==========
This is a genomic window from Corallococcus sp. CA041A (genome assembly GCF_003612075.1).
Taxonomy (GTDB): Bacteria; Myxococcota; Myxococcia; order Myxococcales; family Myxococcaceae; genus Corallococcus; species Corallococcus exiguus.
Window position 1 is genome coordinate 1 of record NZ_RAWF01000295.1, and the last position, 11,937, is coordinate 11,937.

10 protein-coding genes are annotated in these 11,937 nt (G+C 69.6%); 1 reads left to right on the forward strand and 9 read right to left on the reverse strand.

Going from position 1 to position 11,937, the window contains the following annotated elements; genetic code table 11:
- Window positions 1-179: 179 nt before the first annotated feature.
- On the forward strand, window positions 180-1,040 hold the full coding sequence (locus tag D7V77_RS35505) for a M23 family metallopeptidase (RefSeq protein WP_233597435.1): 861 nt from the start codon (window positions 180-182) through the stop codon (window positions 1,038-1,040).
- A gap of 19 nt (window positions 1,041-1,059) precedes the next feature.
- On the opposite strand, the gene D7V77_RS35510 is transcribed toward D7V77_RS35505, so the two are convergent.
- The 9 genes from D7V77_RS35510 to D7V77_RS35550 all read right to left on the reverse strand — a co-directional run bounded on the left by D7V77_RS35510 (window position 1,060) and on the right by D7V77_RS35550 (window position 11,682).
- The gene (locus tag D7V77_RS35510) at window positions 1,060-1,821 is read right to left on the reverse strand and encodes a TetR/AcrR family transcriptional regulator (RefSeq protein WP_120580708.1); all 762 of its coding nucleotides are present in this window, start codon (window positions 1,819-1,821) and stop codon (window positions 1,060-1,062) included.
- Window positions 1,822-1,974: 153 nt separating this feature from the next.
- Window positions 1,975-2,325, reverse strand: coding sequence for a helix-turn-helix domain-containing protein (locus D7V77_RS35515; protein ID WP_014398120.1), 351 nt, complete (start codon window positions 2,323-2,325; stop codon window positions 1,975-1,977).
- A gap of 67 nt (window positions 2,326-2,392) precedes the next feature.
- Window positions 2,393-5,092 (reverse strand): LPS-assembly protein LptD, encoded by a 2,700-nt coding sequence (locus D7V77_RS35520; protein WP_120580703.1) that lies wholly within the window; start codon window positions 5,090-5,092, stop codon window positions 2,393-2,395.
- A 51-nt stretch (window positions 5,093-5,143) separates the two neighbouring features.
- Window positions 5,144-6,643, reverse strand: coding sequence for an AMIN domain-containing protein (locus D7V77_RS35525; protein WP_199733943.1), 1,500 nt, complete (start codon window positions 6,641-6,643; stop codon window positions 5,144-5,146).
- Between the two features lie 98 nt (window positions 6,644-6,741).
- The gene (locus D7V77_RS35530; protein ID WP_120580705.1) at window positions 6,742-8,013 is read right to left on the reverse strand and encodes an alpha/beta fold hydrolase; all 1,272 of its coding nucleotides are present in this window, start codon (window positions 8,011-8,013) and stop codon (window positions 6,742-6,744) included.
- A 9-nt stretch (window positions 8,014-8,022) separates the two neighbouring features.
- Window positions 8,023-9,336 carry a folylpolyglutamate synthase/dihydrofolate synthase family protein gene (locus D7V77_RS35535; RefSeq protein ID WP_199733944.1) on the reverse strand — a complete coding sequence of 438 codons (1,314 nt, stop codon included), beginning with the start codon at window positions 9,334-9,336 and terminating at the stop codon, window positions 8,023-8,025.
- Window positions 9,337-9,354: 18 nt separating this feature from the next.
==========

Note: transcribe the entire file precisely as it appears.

This is a genomic window from Corallococcus sp. CA041A (genome assembly GCF_003612075.1).
Taxonomy (GTDB): Bacteria; Myxococcota; Myxococcia; order Myxococcales; family Myxococcaceae; genus Corallococcus; species Corallococcus exiguus.
Window position 1 is genome coordinate 1 of record NZ_RAWF01000295.1, and the last position, 11,937, is coordinate 11,937.

10 protein-coding genes are annotated in these 11,937 nt (G+C 69.6%); 1 reads left to right on the forward strand and 9 read right to left on the reverse strand.

Going from position 1 to position 11,937, the window contains the following annotated elements; genetic code table 11:
- Window positions 1-179: 179 nt before the first annotated feature.
- On the forward strand, window positions 180-1,040 hold the full coding sequence (locus tag D7V77_RS35505) for a M23 family metallopeptidase (RefSeq protein WP_233597435.1): 861 nt from the start codon (window positions 180-182) through the stop codon (window positions 1,038-1,040).
- A gap of 19 nt (window positions 1,041-1,059) precedes the next feature.
- On the opposite strand, the gene D7V77_RS35510 is transcribed toward D7V77_RS35505, so the two are convergent.
- The 9 genes from D7V77_RS35510 to D7V77_RS35550 all read right to left on the reverse strand — a co-directional run bounded on the left by D7V77_RS35510 (window position 1,060) and on the right by D7V77_RS35550 (window position 11,682).
- The gene (locus tag D7V77_RS35510) at window positions 1,060-1,821 is read right to left on the reverse strand and encodes a TetR/AcrR family transcriptional regulator (RefSeq protein WP_120580708.1); all 762 of its coding nucleotides are present in this window, start codon (window positions 1,819-1,821) and stop codon (window positions 1,060-1,062) included.
- Window positions 1,822-1,974: 153 nt separating this feature from the next.
- Window positions 1,975-2,325, reverse strand: coding sequence for a helix-turn-helix domain-containing protein (locus D7V77_RS35515; protein ID WP_014398120.1), 351 nt, complete (start codon window positions 2,323-2,325; stop codon window positions 1,975-1,977).
- A gap of 67 nt (window positions 2,326-2,392) precedes the next feature.
- Window positions 2,393-5,092 (reverse strand): LPS-assembly protein LptD, encoded by a 2,700-nt coding sequence (locus D7V77_RS35520; protein WP_120580703.1) that lies wholly within the window; start codon window positions 5,090-5,092, stop codon window positions 2,393-2,395.
- A 51-nt stretch (window positions 5,093-5,143) separates the two neighbouring features.
- Window positions 5,144-6,643, reverse strand: coding sequence for an AMIN domain-containing protein (locus D7V77_RS35525; protein WP_199733943.1), 1,500 nt, complete (start codon window positions 6,641-6,643; stop codon window positions 5,144-5,146).
- Between the two features lie 98 nt (window positions 6,644-6,741).
- The gene (locus D7V77_RS35530; protein ID WP_120580705.1) at window positions 6,742-8,013 is read right to left on the reverse strand and encodes an alpha/beta fold hydrolase; all 1,272 of its coding nucleotides are present in this window, start codon (window positions 8,011-8,013) and stop codon (window positions 6,742-6,744) included.
- A 9-nt stretch (window positions 8,014-8,022) separates the two neighbouring features.
- Window positions 8,023-9,336 carry a folylpolyglutamate synthase/dihydrofolate synthase family protein gene (locus D7V77_RS35535; RefSeq protein ID WP_199733944.1) on the reverse strand — a complete coding sequence of 438 codons (1,314 nt, stop codon included), beginning with the start codon at window positions 9,334-9,336 and terminating at the stop codon, window positions 8,023-8,025.
- Window positions 9,337-9,354: 18 nt separating this feature from the next.